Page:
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Apollo Is 64bit - What Does It Mean?

Szyk Cech

Posts 191
09 Jan 2016 14:01


Hi
I am wonder what it means to users that Apollo processor is 64bit?

Is that mean that I need 64bit OS to use 64bit programs? (like 64bit Windows version for 64bit programs).
Maybe it should be needed to recompile Aros for that 64bit. Or maybe better idea will be to recompile leaked Amiga OS 3.1 (but it will involve to rewrite asm sources to C)... But in either way it will involve brand new compler (or compilers: Assembler and C).

Or maybe I can write programs which can use 64bit registers but 32bit address space (like DOS programs can use 32bit registers in 16bit address space). In that case OS calls must be also 32bit (like in DOS were 16bit). In that case there will be semi (or pseudo) 64bit programs... But it involve also 64bit aware Assembler...

So: Do you planed release your own Assembler compiler or adapt GNU C compiler for Amiga 64bit needs?


Thierry Atheist

Posts 618
09 Jan 2016 15:30


I've seen that mentioned quite a few times and don't understand it either. I believe I've read that floating point operations can be computed out to 80 bits with only 64 retained, on original 68060 CPUs.

But this bit thing brings up something that has been bothering me forever.

Even though AOS is a 32 bit OS, and it works on 32 bit CPUs, the maximum RAM is 2 gigs instead of 4.

Q 1. AOS3.0 or 3.1 has been leaked onto the internet. Is it authentic, and is enough of it available that it could be recompiled so that we could use 4 gigs of RAM?

Q 2. Does AROS allow for 4 gigs of RAM to be used?

Q 3. Okay, this one is just something I thought of right now, and I ask because I'm clueless of how software works, yet can see that it can do almost anything, so here goes: Since the Apollo Core and S-AGA is a software construct, WHAT IF the 68060 made were 33 bits??? In other words, is an integer overflow what triggers an AOS software failure at the 31/32 bit address barrier and it could be avoided by adding a "phantom bit"?


Gunnar von Boehn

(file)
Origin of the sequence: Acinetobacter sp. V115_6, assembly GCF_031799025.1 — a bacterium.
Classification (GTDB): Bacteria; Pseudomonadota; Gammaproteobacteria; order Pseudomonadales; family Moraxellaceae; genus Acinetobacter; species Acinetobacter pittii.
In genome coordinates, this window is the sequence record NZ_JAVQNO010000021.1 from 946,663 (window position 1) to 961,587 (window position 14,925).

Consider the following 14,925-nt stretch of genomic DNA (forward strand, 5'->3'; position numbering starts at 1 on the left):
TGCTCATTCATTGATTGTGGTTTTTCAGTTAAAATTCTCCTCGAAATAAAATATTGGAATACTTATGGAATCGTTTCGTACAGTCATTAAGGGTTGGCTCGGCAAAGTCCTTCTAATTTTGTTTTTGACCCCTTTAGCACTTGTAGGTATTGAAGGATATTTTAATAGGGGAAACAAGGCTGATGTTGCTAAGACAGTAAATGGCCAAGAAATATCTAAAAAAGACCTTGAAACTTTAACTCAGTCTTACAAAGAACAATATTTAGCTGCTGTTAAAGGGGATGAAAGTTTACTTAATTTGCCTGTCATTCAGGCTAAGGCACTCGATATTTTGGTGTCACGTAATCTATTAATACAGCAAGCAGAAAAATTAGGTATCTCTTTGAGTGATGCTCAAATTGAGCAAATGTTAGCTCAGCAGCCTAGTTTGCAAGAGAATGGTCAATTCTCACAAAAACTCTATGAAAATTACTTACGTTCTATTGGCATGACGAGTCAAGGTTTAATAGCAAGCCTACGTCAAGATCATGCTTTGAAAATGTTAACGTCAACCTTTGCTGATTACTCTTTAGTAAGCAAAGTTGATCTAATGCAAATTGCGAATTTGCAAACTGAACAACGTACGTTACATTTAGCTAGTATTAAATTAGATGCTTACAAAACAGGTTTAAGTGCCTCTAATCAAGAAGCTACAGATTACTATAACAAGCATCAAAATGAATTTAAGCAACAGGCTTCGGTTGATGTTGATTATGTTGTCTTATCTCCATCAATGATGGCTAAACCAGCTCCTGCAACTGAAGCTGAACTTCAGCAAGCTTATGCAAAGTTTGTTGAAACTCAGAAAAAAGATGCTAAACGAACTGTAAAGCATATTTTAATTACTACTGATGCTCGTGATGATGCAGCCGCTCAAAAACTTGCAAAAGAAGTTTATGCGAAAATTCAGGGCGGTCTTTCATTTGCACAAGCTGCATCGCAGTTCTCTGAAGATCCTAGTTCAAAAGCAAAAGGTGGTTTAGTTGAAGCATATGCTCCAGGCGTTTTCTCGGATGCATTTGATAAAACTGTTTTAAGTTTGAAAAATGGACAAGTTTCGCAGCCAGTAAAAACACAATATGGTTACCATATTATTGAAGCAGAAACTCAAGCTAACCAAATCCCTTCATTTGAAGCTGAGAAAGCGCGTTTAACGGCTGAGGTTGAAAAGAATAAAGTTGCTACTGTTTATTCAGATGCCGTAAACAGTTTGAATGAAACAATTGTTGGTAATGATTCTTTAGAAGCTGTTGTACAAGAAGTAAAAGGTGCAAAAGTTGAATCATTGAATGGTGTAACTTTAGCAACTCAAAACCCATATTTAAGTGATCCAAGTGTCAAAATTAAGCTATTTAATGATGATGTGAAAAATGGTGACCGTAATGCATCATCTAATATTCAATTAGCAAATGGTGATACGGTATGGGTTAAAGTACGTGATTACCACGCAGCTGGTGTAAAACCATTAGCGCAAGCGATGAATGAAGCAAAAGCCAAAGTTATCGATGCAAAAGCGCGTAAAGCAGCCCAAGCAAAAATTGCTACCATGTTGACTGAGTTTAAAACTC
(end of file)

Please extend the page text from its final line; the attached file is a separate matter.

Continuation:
(Apollo Team Member)
Posts 4519
09 Jan 2016 15:37


Yes, Apollo supports both 64bit and 32bit.

This means several things:
* APOLLO supports 64bit instructions
* APOLLO registers are 64bit wide
* APOLLO DCache supports 64bit reading and writing in single cycle.

64bit instruction allow to process data much faster.



Szyk Cech

Posts 191
10 Jan 2016 11:52


So: How can I use 64bit on Amiga?


Gunnar von Boehn
(Apollo Team Member)
Posts 4519
10 Jan 2016 14:54


Szyk Cech wrote:

So: How can I use 64bit on Amiga?

Just the same like with all AMIGA programs.
Either you write a program yourself
or you use one written by someone else ...


Szyk Cech

Posts 191
10 Jan 2016 16:23


Thank you for all your answers Gunnar! But I have 2 more :)

Gunnar von Boehn wrote:

  64bit instruction allow to process data much faster.
 


Back to Natami days, you claimed that 64bit instructions must be slower due to additional 32bit to compute in compare to 32bit instructions... Is that change nowadays?

Other question:
To use 64bit instructions do I need special assembler compiler? My concern is due to my filling that you implement custom 64bit instruction set - so probably no body before Apollo were aware of that - so chances that old compilers will work are slim.


Gunnar von Boehn
(Apollo Team Member)
Posts 4519
10 Jan 2016 20:19


Szyk Cech wrote:

  Back to Natami days, you claimed that 64bit instructions must be slower due to additional 32bit to compute in compare to 32bit instructions... Is that change nowadays?
 

 
  Yes, doing a 64bit operation needs twice as much computation than 32bit. So yes doing 64bit as fast as 32bit is very difficult.
  In the Apollo-Core went many years of careful work and design.
  It was not easy to make Apollo so fast.
  Apollo does 64bit operations as fast as 32bit.
 
 
Szyk Cech wrote:

  To use 64bit instructions do I need special assembler compiler? My concern is due to my filling that you implement custom 64bit instruction set - so probably no body before Apollo were aware of that - so chances that old compilers will work are slim.
 

Actually you can even write 64bit code with existing assemblers pretty well.

This is possible as we use a special trick which allows even old assemblers to generate most 64bit instructions.
 
Being able to do 64bit operations is a milestone for the 68k family.
 
As you certainly know, todays x86 architecture support 64bit.
This leads to the habit that many coders take 64bit instructions for granted and use their programs more and more 64bit data formats.
Compiling these software for non 64bit CPUs is possible but then the compiler has to create "emulation-code" which does the 64bit operations with several 32bit operations.
In a nutshell such code gets slower to execute.
 
I think its essential for the 68K that it has catched up now.


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